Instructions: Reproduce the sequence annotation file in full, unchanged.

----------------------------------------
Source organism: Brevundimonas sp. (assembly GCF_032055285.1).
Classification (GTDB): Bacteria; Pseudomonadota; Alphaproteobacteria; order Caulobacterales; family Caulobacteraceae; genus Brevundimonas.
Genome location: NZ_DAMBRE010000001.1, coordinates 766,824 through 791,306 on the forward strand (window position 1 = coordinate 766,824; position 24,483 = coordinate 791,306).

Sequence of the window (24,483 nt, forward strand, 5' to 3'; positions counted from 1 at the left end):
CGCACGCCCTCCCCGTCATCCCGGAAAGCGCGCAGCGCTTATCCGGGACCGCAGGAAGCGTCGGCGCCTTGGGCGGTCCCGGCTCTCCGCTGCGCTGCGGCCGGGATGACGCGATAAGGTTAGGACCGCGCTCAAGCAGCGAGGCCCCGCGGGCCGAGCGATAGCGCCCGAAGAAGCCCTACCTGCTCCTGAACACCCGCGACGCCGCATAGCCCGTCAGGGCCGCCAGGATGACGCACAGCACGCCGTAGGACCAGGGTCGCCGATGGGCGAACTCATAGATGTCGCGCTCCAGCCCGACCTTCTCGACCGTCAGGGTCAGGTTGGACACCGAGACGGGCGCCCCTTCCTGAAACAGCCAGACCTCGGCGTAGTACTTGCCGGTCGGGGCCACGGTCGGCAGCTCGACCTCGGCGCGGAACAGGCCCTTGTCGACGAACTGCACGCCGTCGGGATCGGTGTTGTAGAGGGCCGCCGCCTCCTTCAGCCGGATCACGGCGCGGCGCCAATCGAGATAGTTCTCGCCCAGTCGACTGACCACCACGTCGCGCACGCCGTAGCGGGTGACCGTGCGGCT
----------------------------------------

Source organism: Brevundimonas sp. (assembly GCF_032055285.1).
Classification (GTDB): Bacteria; Pseudomonadota; Alphaproteobacteria; order Caulobacterales; family Caulobacteraceae; genus Brevundimonas.
Genome location: NZ_DAMBRE010000001.1, coordinates 766,824 through 791,306 on the forward strand (window position 1 = coordinate 766,824; position 24,483 = coordinate 791,306).

Sequence of the window (24,483 nt, forward strand, 5' to 3'; positions counted from 1 at the left end):
CGCACGCCCTCCCCGTCATCCCGGAAAGCGCGCAGCGCTTATCCGGGACCGCAGGAAGCGTCGGCGCCTTGGGCGGTCCCGGCTCTCCGCTGCGCTGCGGCCGGGATGACGCGATAAGGTTAGGACCGCGCTCAAGCAGCGAGGCCCCGCGGGCCGAGCGATAGCGCCCGAAGAAGCCCTACCTGCTCCTGAACACCCGCGACGCCGCATAGCCCGTCAGGGCCGCCAGGATGACGCACAGCACGCCGTAGGACCAGGGTCGCCGATGGGCGAACTCATAGATGTCGCGCTCCAGCCCGACCTTCTCGACCGTCAGGGTCAGGTTGGACACCGAGACGGGCGCCCCTTCCTGAAACAGCCAGACCTCGGCGTAGTACTTGCCGGTCGGGGCCACGGTCGGCAGCTCGACCTCGGCGCGGAACAGGCCCTTGTCGACGAACTGCACGCCGTCGGGATCGGTGTTGTAGAGGGCCGCCGCCTCCTTCAGCCGGATCACGGCGCGGCGCCAATCGAGATAGTTCTCGCCCAGTCGACTGACCACCACGTCGCGCACGCCGTAGCGGGTGACCGTGCGGCT